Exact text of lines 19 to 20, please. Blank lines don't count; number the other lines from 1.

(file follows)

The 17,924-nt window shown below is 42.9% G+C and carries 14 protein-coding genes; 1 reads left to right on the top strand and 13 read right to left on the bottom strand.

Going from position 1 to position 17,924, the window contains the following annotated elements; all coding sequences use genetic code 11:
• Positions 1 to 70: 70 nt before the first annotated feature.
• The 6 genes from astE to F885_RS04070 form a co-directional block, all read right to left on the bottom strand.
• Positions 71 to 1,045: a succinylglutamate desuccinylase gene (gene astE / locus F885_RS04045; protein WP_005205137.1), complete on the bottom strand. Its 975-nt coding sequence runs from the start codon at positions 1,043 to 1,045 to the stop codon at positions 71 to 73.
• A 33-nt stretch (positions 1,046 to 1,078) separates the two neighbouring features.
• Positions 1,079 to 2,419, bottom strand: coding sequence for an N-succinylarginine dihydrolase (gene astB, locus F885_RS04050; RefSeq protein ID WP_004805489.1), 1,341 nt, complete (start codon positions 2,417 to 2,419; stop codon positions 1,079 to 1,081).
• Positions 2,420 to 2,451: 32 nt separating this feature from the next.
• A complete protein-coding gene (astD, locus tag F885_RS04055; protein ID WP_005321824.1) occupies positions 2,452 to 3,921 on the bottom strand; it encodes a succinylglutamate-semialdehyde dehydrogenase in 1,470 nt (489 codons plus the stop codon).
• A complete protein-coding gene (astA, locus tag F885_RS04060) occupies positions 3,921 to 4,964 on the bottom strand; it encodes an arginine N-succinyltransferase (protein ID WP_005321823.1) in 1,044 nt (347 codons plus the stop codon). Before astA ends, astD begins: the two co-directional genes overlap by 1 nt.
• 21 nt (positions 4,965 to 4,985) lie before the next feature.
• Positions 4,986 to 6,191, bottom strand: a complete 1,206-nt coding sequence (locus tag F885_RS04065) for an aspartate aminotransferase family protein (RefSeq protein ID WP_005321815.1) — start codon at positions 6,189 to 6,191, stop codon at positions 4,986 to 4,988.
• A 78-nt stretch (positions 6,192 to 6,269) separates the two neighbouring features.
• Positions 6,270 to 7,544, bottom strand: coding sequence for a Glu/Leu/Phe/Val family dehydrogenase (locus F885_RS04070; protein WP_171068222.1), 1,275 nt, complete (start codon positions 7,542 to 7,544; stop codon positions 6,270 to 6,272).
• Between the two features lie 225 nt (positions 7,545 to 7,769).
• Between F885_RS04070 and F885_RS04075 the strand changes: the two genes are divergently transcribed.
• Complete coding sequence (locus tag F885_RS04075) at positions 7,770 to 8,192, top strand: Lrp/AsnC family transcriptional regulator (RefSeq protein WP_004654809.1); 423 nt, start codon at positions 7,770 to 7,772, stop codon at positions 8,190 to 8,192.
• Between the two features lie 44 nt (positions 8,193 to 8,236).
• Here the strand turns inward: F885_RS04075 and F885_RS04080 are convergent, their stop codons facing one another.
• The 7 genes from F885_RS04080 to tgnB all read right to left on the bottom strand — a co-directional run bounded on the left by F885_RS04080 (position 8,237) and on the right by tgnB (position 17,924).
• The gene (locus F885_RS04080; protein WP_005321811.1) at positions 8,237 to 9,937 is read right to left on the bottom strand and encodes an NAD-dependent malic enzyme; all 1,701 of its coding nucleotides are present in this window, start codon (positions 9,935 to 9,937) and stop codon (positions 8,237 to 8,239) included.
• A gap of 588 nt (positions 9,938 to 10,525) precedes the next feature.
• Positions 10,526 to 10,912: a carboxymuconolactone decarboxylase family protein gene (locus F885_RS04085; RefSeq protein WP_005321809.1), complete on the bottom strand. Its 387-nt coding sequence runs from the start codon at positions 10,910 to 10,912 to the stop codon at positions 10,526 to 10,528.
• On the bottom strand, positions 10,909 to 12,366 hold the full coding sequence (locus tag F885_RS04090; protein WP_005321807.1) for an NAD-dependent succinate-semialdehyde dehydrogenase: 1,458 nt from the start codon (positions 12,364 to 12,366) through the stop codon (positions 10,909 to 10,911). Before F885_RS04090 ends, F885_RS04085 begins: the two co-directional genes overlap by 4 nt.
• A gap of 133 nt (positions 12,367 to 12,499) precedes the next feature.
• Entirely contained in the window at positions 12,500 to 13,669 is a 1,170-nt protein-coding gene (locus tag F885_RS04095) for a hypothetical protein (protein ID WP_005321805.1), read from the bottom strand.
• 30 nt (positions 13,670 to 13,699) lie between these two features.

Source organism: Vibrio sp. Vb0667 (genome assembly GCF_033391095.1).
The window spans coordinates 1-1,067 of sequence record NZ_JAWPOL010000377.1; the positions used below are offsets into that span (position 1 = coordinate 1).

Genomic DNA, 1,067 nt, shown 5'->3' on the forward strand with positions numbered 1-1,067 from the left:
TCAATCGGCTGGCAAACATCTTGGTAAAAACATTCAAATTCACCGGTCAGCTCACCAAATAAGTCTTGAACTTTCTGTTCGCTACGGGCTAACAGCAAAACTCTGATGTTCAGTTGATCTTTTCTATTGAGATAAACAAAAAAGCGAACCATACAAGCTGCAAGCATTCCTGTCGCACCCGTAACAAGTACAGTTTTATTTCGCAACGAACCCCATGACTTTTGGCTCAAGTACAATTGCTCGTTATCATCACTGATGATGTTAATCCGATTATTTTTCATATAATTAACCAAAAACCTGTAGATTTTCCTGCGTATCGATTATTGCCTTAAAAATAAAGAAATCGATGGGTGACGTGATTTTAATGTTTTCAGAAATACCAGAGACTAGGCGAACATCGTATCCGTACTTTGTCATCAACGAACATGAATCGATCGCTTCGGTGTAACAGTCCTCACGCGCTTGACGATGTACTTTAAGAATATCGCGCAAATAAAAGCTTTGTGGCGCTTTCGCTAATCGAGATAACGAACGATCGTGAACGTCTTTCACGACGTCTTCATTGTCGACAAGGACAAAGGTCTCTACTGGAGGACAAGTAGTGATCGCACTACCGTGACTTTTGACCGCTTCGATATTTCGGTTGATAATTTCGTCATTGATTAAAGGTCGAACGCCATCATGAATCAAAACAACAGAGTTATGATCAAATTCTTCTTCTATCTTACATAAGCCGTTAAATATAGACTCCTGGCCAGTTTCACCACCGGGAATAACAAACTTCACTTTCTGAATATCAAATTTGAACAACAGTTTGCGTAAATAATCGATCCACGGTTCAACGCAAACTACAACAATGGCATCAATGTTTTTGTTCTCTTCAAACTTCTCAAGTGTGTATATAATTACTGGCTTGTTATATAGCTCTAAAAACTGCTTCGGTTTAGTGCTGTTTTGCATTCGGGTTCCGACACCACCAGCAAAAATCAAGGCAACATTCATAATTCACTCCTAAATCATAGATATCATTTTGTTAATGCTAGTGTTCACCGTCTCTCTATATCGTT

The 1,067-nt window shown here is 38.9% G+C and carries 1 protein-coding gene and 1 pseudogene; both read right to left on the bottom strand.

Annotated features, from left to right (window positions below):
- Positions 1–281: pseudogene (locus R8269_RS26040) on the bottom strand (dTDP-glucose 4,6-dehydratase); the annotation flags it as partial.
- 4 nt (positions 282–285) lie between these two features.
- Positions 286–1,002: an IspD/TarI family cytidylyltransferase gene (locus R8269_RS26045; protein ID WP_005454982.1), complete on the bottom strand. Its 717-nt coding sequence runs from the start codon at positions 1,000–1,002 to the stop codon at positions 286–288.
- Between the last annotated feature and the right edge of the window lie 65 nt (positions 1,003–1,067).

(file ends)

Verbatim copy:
• Here the strand turns inward: F885_RS04075 and F885_RS04080 are convergent, their stop codons facing one another.
• The 7 genes from F885_RS04080 to tgnB all read right to left on the bottom strand — a co-directional run bounded on the left by F885_RS04080 (position 8,237) and on the right by tgnB (position 17,924).